The second problem is represented by the growth in internal demand. In 1953-54 the number of motor vehicles registered in Australia was approximately 1,900,000. By 1957-58 the number had increased to 2,520,000, a terrific figure. There are now 245 vehicles for every 1,000 people in Australia. I am sorry to cite all these figures, but it is necessary in order to see the problem in some perspective. It is significant that one fiftieth of the total number of motor vehicles in the world is to be found in Australia. Australia is one of the four countries in the world that can boast of having a motor vehicle available for every four of its population. What I have said about the rate of growth is spectacular enough, but if you look at the growth in this current year you find revealed, the sort of problem that is emerging. For the September quarter of 1 959 there were 69,000 new registrations but for the September quarter of 1960 there were 82,000 registrations. The same sort of tale can be told about the number of motor cars assembled in Australia.

The second limb of the Treasurer's argument - and it is ancillary to the one that I have instanced - is represented by the demand made upon credit facilities, by people who want to buy vehicles. In the year 1959-60 the value of retail hire purchase agreements in Australia reached £425,000,000, an increase of £66,000.000 over the previous year. More than £212,000,000 of that total was finance made available for the retail of motor vehicles. I put it to honorable gentlemen opposite that if they can explain away the demand upon hire purchase facilities by people wanting to buy motor cars and' if they can explain away the demand on our overseas funds that is made by purchases of petroleum products, there is no problem. But it is completely impossible physically and. I should imagine, intellectually, to explain away those factors.

The next matter to which I want to refer very briefly is employment. If one listened to the honorable member for Lalor (Mr Pollard), the star turn of the week, one would gather the impression that wholesale unemployment is to be brought about in Australia. That is complete and utter nonsense. Let us look at the record. In New South Wales, General Motors-Holden's Limited have said that no retrenchments are contemplated. The British Motor Car Corporation in New South Wales has announced that no retrenchments are contemplated. In Victoria, again, General Motors-Holden's Limited has announced that no retrenchments are contemplated. The Ford Motor Company of Australia Proprietary Limited in Victoria has announced that no retrenchments are contemplated. The manufacturers of the Volkswagen have announced that no retrenchments are contemplated. In South Australia and Queensland, General MotorsHolden's Limited have announced that no retrenchments are contemplated. In Queensland the Ford Company has announced that no retrenchments are contemplated. To the very few companies in which retrenchments are contemplated, the Department of Labour and National Service has immediately sent officers to assist displaced employees to find other employment. This is a factor which cannot merely be brushed aside.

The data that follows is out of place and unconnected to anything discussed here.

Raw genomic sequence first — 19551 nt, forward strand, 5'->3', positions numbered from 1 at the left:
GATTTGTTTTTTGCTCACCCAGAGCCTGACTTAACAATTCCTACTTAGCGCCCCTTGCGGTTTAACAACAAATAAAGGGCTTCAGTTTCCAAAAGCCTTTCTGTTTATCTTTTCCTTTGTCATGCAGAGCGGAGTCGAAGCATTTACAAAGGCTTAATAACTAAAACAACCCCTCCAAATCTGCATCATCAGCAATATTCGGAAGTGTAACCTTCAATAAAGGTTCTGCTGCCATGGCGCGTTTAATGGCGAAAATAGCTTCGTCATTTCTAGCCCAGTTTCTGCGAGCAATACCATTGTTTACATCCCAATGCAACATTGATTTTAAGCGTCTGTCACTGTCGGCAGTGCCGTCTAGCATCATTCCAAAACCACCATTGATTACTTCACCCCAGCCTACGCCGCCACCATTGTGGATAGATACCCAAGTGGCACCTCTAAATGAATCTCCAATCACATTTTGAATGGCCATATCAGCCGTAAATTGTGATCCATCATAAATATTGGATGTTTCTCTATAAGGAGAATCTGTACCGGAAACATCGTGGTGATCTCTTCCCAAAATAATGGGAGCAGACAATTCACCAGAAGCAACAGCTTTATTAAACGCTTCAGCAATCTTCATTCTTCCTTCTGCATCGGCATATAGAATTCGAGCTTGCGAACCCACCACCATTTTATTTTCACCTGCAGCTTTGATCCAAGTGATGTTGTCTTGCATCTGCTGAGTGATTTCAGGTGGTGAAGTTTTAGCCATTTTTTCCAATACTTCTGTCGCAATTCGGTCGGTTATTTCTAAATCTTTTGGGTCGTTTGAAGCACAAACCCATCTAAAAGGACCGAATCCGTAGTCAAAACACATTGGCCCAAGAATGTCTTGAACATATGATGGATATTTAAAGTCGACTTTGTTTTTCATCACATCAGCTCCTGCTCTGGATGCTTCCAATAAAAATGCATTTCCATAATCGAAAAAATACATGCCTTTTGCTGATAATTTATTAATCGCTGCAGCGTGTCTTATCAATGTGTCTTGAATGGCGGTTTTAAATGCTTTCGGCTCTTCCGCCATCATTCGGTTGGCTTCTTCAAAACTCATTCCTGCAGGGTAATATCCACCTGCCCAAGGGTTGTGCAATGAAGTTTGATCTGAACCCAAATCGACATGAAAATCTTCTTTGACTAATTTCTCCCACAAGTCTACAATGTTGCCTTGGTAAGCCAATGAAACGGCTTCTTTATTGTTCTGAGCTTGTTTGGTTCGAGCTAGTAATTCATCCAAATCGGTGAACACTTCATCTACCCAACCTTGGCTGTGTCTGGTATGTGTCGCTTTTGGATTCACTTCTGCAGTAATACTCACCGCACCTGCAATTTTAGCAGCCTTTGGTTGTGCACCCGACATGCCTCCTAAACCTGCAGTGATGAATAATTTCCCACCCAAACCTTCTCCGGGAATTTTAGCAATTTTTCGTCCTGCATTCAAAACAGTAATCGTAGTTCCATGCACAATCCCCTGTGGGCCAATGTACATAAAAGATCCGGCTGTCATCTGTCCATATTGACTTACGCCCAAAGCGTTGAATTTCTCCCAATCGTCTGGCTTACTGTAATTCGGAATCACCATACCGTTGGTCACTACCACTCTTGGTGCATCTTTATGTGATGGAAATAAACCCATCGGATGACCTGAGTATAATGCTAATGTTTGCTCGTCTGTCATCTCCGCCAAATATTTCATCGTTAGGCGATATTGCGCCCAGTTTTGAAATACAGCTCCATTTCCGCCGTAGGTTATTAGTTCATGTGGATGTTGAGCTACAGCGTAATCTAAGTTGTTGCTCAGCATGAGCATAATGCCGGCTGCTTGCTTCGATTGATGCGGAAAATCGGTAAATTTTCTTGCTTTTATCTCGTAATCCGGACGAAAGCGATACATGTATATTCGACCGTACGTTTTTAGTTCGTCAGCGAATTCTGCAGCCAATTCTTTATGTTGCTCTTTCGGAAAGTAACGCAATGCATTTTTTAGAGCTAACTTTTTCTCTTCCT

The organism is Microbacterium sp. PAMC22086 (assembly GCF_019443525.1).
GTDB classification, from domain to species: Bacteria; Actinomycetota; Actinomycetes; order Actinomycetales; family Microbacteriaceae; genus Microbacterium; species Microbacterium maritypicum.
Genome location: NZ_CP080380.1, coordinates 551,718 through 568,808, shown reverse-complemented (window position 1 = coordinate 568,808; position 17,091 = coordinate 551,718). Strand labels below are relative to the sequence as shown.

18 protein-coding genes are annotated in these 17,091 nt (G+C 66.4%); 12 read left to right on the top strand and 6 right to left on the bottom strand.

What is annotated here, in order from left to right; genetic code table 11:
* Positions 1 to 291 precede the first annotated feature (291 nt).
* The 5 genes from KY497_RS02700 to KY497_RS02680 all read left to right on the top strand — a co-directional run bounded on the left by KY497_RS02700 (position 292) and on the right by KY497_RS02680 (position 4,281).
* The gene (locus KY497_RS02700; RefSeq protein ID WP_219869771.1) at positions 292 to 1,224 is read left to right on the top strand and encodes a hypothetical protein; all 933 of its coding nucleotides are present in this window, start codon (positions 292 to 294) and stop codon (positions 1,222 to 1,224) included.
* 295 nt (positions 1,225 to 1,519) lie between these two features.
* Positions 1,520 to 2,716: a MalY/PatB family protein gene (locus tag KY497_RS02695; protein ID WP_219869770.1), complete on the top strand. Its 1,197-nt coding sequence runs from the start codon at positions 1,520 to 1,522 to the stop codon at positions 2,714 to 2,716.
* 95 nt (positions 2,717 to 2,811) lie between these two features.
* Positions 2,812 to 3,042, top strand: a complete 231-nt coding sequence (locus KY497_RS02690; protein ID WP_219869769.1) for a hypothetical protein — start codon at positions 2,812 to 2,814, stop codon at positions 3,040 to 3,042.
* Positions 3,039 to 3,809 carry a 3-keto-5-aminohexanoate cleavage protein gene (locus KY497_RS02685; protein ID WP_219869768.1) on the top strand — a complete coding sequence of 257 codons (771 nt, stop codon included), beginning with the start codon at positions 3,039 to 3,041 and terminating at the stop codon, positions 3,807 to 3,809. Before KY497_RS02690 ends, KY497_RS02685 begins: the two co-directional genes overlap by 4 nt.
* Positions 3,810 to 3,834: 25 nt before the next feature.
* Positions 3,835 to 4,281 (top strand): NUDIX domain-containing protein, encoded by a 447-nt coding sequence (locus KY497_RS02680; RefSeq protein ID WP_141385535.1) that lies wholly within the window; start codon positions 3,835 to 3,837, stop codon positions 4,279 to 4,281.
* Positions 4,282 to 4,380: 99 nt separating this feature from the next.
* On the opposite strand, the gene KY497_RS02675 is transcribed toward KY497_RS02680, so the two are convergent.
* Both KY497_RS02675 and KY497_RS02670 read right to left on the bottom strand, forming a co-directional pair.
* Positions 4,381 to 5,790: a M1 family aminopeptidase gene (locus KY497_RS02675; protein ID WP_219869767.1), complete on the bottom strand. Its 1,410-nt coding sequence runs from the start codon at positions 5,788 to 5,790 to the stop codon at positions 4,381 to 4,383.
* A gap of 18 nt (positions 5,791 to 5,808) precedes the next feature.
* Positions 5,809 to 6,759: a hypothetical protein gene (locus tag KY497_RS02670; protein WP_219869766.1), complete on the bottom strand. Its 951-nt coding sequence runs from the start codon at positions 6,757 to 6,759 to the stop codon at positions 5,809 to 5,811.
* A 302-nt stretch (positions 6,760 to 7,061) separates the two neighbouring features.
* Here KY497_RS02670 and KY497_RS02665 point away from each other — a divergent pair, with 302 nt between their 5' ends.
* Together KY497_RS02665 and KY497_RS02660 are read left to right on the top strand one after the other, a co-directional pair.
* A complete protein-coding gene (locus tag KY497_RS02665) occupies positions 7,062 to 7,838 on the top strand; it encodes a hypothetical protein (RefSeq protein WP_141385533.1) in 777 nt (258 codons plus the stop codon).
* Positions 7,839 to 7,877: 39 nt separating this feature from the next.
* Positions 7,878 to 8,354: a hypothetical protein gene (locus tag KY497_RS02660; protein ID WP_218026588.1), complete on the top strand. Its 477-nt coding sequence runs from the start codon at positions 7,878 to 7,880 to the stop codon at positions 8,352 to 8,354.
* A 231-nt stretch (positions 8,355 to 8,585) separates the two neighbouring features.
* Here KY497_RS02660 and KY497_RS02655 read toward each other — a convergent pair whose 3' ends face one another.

No Government embarks on a policy of unnecessarily high taxation for the sheer love of it. The Treasurer is not given to self-flagellation; he does not sit up every night, thinking out new, highly imaginative ways of levying taxation. No Government wants to create unemployment and this Government has approached the problem quite sensibly. I ask the critics of this measure, inside and outside of this House, to explain away the demand for skilled labour and materials that has been involved in the terrific increase in the number of motor cars in Australia. We have reached the point at which the demand for skilled labour and materials is, in essence, quite critical. Just as unemployment or a glut of anything are to be avoided, so also is the other extreme to be avoided. The other extreme can be quite as dangerous and quite as grievous in its effect as unemployment and a glut.

I believe that the Treasurer has acted wisely. He has acted fearlessly. He has acted not in the interest of only one section of the Australian community, but in the interests of the entire community. I think, that, in the final analysis, that is where the real test of Government and of responsibility is to be found. Has the Treasurer done this to serve one section of the Australian community or has he done it to server the entire community? There is no doubt in my mind on which side responsible people will come down in answer to that question.